Thesis

Can the American home and workplace become sensible, inclusive, and accessible locations?

Do contributing individuals, small groups, and municipal organizations commit their efforts to ethical methods and means to synthesize public health resource, creatively expand legibility and self awareness campaigns of quality available services, and thereby increase healthcare access for everyone?

Can sustainable living arrangements between the individual citizen and city, county, and state support systems rise to address America’s current and future needs?

Plainly, will adnaseum nationalistic and democratic principles of a just and equitable society be exposed for the false storybook narrative that itself is created and sustained through the political processes of the twenty first century.

The American workplace, with the home as nearby as possible, cries out for reasonable and sustainable functions of livability, clear and commonplace human systems understanding, and more easily accessed safety corridors of healthcare services, longterm housing assistance programs, and employer relationships with the labor force who works to maintain fiscal prosperity.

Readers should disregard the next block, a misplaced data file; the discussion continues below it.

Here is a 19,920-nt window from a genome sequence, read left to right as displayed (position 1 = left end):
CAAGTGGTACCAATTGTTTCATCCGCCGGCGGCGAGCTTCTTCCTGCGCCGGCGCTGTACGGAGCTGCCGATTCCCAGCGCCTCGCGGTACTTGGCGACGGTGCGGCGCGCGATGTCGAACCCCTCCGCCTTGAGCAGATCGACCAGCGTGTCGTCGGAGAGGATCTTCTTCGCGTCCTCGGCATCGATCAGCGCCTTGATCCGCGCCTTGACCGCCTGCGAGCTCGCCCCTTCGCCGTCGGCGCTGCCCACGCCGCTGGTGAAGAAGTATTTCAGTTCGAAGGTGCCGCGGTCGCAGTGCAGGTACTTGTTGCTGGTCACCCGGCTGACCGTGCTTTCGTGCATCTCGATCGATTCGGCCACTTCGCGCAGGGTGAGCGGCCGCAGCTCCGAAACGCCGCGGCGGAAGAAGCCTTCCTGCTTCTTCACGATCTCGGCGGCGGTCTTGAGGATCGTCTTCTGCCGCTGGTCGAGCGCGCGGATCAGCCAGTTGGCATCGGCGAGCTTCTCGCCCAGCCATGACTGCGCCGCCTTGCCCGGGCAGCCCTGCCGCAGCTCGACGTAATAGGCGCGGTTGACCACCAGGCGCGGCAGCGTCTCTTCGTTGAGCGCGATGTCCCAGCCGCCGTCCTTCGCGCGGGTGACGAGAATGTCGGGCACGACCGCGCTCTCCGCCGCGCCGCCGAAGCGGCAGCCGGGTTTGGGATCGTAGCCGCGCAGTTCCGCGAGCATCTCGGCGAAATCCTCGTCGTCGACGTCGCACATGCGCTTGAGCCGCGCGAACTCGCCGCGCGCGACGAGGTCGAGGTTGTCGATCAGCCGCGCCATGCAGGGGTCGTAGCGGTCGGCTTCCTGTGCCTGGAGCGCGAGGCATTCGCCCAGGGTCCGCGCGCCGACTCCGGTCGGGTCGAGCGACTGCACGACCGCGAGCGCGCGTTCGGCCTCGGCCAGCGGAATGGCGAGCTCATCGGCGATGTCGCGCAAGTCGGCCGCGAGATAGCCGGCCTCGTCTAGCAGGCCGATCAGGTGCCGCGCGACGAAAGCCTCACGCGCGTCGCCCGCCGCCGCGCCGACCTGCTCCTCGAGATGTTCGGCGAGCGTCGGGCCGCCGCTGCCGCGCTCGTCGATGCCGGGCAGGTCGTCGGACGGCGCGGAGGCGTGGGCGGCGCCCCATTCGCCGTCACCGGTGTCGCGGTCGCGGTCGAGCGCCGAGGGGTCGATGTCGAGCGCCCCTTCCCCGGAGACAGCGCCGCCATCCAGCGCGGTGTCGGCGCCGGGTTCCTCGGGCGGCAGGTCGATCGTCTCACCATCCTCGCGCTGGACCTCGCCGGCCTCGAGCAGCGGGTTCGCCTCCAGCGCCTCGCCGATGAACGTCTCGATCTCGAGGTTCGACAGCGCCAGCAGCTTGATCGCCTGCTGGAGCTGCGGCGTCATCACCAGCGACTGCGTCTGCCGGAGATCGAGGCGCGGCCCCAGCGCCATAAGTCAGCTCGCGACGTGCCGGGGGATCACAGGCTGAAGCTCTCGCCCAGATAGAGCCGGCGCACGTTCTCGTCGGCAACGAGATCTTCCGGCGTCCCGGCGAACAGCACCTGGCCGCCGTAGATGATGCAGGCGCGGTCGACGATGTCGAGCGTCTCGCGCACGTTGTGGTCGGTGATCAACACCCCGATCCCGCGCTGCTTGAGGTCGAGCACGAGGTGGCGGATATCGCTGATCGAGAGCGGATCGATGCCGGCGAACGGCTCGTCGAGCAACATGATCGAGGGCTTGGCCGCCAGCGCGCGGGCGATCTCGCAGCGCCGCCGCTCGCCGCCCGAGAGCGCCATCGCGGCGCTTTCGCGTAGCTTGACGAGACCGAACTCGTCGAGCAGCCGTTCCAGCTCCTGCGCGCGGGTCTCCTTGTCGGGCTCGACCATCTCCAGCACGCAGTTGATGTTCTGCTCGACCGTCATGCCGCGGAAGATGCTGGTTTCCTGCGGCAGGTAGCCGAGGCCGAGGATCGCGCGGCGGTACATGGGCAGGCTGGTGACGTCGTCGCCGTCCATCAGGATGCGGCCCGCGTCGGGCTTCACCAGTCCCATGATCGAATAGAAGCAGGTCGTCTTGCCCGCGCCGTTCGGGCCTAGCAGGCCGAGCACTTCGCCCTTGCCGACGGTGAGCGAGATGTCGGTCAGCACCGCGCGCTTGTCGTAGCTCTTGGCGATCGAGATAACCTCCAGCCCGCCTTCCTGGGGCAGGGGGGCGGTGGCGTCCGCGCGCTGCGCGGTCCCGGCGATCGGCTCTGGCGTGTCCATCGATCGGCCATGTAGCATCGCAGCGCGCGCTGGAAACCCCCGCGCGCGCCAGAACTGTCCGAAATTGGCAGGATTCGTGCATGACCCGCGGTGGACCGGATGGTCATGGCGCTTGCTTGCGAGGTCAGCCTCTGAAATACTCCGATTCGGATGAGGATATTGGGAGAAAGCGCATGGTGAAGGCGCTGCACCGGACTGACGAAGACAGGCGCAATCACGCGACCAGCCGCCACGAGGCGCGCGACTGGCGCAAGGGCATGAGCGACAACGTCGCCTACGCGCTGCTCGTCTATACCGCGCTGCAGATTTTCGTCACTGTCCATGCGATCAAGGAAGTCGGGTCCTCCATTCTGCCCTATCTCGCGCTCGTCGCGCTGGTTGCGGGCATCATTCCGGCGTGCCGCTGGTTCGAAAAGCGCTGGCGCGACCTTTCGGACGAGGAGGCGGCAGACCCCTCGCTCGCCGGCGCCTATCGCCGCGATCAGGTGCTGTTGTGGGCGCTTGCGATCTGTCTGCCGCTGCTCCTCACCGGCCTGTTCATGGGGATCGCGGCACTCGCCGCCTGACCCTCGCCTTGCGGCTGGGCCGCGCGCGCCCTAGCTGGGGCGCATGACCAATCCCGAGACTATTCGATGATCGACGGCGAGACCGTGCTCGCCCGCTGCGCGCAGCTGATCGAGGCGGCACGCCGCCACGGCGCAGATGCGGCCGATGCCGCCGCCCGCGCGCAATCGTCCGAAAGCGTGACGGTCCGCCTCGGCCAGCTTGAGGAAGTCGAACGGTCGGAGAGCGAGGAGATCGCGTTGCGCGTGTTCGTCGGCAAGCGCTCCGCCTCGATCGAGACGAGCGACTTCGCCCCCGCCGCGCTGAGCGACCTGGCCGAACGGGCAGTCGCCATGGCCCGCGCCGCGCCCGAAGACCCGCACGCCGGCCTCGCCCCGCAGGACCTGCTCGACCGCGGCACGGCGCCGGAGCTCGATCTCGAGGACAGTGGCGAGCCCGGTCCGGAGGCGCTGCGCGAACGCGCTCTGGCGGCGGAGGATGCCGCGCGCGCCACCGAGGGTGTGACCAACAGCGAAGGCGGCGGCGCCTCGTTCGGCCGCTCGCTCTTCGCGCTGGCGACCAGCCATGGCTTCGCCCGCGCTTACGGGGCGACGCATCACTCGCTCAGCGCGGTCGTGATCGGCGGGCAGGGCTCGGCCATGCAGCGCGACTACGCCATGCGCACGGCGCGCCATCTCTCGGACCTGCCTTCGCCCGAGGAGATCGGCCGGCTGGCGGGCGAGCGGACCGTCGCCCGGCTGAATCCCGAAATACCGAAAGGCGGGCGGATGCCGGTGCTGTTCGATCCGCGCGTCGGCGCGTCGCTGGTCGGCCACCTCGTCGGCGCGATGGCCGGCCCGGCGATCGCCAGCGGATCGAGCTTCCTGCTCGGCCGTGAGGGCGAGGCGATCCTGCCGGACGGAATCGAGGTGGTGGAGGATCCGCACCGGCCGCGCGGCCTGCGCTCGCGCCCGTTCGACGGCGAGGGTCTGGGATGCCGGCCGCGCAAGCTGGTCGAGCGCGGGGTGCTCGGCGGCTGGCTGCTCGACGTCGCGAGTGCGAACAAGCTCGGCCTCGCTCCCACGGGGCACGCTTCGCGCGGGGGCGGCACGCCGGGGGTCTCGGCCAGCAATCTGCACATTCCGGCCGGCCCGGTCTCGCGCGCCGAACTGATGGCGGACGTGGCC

Are community gardens available to each home-owner or renter? Can homes be constructed with communal labor and supplies? Does drug and alcohol addiction prevent someone from a home without proper case worker intervention? How does mental health and wellbeing play a role in attaining sufficient workforce income to pay for a home, or a monthly rent payment including utilities? Should every single individuals be expected to provide such income as contributors to the system based upon the data that appears to prove that they exist? What is the purpose of ownership in the community? Does ownership provide access to public health, or it really just a stigmatized status symbol — like the perception of the costumed homeward bound Hobo — and quite aside today’s problem of the have-not and the have-everything?

Property Rent is a form of indentured servitude. Land tenor is important; however, how does ownership of personal property misconstrue responsibilities between tenants and landlords?

Is homelessness a product of the individual or the conditions of the state?